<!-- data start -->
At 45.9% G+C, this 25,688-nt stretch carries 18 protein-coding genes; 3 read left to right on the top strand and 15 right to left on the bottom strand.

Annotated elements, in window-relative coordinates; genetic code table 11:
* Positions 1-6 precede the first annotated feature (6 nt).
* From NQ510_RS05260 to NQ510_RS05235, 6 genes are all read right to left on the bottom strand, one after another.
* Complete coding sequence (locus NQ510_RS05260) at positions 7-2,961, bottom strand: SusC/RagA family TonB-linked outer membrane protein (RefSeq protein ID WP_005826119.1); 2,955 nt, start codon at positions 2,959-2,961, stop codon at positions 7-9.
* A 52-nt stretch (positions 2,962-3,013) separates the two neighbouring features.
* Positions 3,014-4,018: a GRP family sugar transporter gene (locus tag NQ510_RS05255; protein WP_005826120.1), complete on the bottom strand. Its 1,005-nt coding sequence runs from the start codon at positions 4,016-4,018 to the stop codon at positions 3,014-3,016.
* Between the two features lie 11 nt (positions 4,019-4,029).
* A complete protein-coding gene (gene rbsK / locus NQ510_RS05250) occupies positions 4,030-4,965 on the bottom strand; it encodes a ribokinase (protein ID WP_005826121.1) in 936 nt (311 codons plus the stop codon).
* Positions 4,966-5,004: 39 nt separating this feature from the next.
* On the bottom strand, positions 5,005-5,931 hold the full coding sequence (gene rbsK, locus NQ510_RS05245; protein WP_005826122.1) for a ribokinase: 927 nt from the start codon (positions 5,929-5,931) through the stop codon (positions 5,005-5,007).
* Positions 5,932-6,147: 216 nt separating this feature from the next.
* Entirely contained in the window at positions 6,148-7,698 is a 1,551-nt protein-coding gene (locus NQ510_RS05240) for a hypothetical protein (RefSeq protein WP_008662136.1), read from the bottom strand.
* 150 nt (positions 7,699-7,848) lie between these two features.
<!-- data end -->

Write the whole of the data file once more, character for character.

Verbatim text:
At 45.9% G+C, this 25,688-nt stretch carries 18 protein-coding genes; 3 read left to right on the top strand and 15 right to left on the bottom strand.

Annotated elements, in window-relative coordinates; genetic code table 11:
* Positions 1-6 precede the first annotated feature (6 nt).
* From NQ510_RS05260 to NQ510_RS05235, 6 genes are all read right to left on the bottom strand, one after another.
* Complete coding sequence (locus NQ510_RS05260) at positions 7-2,961, bottom strand: SusC/RagA family TonB-linked outer membrane protein (RefSeq protein ID WP_005826119.1); 2,955 nt, start codon at positions 2,959-2,961, stop codon at positions 7-9.
* A 52-nt stretch (positions 2,962-3,013) separates the two neighbouring features.
* Positions 3,014-4,018: a GRP family sugar transporter gene (locus tag NQ510_RS05255; protein WP_005826120.1), complete on the bottom strand. Its 1,005-nt coding sequence runs from the start codon at positions 4,016-4,018 to the stop codon at positions 3,014-3,016.
* Between the two features lie 11 nt (positions 4,019-4,029).
* A complete protein-coding gene (gene rbsK / locus NQ510_RS05250) occupies positions 4,030-4,965 on the bottom strand; it encodes a ribokinase (protein ID WP_005826121.1) in 936 nt (311 codons plus the stop codon).
* Positions 4,966-5,004: 39 nt separating this feature from the next.
* On the bottom strand, positions 5,005-5,931 hold the full coding sequence (gene rbsK, locus NQ510_RS05245; protein WP_005826122.1) for a ribokinase: 927 nt from the start codon (positions 5,929-5,931) through the stop codon (positions 5,005-5,007).
* Positions 5,932-6,147: 216 nt separating this feature from the next.
* Entirely contained in the window at positions 6,148-7,698 is a 1,551-nt protein-coding gene (locus NQ510_RS05240) for a hypothetical protein (RefSeq protein WP_008662136.1), read from the bottom strand.
* 150 nt (positions 7,699-7,848) lie between these two features.